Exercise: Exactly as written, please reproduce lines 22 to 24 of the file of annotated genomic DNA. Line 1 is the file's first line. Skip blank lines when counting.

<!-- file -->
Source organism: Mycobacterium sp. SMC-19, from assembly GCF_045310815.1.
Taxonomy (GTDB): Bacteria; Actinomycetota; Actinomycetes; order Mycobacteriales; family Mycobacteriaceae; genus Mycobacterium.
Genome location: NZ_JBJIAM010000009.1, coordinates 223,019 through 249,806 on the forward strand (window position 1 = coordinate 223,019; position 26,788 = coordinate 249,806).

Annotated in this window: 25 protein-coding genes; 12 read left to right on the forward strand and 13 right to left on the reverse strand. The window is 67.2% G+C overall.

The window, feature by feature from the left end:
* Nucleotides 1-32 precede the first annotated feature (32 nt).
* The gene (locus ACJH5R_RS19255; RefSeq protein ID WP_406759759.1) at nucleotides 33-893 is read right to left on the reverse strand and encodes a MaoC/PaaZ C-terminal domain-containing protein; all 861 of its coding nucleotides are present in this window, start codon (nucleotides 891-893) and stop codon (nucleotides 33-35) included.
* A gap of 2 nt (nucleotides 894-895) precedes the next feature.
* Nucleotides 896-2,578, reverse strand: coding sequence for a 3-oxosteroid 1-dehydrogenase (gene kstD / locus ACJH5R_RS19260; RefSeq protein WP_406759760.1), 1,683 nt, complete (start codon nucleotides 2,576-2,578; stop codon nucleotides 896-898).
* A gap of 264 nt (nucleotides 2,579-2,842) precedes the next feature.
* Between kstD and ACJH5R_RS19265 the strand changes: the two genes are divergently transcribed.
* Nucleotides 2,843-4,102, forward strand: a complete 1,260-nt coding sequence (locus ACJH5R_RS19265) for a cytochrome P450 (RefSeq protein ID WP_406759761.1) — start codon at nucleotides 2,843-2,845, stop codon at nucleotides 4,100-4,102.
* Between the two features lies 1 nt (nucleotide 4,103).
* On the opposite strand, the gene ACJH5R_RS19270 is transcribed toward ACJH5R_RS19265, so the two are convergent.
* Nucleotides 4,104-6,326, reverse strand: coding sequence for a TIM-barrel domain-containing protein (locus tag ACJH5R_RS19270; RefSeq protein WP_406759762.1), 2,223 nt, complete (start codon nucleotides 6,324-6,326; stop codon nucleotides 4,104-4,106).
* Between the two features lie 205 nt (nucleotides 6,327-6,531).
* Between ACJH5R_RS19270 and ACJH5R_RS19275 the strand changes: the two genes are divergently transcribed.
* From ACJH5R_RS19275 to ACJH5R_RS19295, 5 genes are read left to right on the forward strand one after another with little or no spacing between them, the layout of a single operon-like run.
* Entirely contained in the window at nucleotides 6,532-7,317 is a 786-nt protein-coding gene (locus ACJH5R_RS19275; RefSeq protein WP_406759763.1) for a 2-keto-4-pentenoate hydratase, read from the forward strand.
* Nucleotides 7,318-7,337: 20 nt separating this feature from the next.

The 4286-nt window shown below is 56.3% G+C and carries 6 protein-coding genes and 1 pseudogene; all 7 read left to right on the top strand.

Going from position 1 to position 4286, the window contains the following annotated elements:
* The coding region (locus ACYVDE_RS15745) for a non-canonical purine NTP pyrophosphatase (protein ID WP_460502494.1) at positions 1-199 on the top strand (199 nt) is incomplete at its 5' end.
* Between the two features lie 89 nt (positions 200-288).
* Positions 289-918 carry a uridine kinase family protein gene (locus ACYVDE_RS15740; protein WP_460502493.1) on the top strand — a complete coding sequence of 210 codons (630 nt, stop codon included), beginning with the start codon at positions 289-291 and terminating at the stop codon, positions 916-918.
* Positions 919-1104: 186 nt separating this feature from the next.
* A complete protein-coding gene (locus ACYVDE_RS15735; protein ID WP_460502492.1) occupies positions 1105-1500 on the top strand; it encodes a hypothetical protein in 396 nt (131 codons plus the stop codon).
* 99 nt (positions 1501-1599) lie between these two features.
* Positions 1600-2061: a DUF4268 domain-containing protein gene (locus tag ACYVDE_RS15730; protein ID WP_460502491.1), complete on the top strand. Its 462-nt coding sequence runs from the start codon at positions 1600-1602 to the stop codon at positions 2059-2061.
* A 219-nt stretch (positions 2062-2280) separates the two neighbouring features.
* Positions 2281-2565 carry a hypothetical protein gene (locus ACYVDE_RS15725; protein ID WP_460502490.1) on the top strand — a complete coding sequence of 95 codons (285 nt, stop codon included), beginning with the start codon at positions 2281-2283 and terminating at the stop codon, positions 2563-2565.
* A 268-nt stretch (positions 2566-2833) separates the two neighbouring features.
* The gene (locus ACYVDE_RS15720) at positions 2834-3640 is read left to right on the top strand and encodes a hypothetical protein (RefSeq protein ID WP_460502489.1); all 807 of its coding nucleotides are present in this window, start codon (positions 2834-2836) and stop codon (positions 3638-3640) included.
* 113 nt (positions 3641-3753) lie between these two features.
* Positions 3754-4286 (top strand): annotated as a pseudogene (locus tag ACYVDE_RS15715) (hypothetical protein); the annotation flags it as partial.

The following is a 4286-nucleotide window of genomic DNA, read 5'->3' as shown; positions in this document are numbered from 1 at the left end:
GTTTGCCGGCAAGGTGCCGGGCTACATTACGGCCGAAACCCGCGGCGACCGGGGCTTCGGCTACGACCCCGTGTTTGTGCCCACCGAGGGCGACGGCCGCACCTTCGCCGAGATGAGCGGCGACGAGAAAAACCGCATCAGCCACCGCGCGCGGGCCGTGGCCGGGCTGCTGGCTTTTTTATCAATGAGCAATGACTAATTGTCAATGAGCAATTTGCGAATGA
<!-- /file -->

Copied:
Going from position 1 to position 4286, the window contains the following annotated elements:
* The coding region (locus ACYVDE_RS15745) for a non-canonical purine NTP pyrophosphatase (protein ID WP_460502494.1) at positions 1-199 on the top strand (199 nt) is incomplete at its 5' end.
* Between the two features lie 89 nt (positions 200-288).